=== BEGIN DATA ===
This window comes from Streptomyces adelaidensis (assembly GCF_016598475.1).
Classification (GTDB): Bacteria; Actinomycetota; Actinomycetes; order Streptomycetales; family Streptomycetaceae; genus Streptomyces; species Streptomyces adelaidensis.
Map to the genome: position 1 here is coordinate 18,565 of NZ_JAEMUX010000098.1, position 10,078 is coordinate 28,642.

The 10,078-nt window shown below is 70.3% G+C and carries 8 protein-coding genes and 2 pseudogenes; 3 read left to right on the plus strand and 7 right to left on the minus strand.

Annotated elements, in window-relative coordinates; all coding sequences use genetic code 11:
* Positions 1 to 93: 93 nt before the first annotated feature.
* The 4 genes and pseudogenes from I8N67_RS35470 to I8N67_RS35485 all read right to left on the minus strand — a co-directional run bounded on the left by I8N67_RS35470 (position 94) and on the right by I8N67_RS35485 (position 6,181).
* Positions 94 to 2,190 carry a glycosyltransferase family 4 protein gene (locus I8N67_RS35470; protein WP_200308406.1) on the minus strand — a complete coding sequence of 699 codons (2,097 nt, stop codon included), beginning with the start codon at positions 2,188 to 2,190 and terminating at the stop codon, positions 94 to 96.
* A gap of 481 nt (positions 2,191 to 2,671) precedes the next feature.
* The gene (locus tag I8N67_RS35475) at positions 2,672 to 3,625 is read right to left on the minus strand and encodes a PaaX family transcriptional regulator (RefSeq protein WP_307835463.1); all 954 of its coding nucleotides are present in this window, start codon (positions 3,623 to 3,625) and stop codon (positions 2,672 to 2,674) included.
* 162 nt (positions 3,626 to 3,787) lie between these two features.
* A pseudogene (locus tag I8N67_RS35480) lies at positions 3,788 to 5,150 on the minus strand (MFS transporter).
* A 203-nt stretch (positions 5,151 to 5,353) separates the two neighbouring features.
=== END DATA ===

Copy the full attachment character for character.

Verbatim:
This window comes from Streptomyces adelaidensis (assembly GCF_016598475.1).
Classification (GTDB): Bacteria; Actinomycetota; Actinomycetes; order Streptomycetales; family Streptomycetaceae; genus Streptomyces; species Streptomyces adelaidensis.
Map to the genome: position 1 here is coordinate 18,565 of NZ_JAEMUX010000098.1, position 10,078 is coordinate 28,642.

The 10,078-nt window shown below is 70.3% G+C and carries 8 protein-coding genes and 2 pseudogenes; 3 read left to right on the plus strand and 7 right to left on the minus strand.

Annotated elements, in window-relative coordinates; all coding sequences use genetic code 11:
* Positions 1 to 93: 93 nt before the first annotated feature.
* The 4 genes and pseudogenes from I8N67_RS35470 to I8N67_RS35485 all read right to left on the minus strand — a co-directional run bounded on the left by I8N67_RS35470 (position 94) and on the right by I8N67_RS35485 (position 6,181).
* Positions 94 to 2,190 carry a glycosyltransferase family 4 protein gene (locus I8N67_RS35470; protein WP_200308406.1) on the minus strand — a complete coding sequence of 699 codons (2,097 nt, stop codon included), beginning with the start codon at positions 2,188 to 2,190 and terminating at the stop codon, positions 94 to 96.
* A gap of 481 nt (positions 2,191 to 2,671) precedes the next feature.
* The gene (locus tag I8N67_RS35475) at positions 2,672 to 3,625 is read right to left on the minus strand and encodes a PaaX family transcriptional regulator (RefSeq protein WP_307835463.1); all 954 of its coding nucleotides are present in this window, start codon (positions 3,623 to 3,625) and stop codon (positions 2,672 to 2,674) included.
* 162 nt (positions 3,626 to 3,787) lie between these two features.
* A pseudogene (locus tag I8N67_RS35480) lies at positions 3,788 to 5,150 on the minus strand (MFS transporter).
* A 203-nt stretch (positions 5,151 to 5,353) separates the two neighbouring features.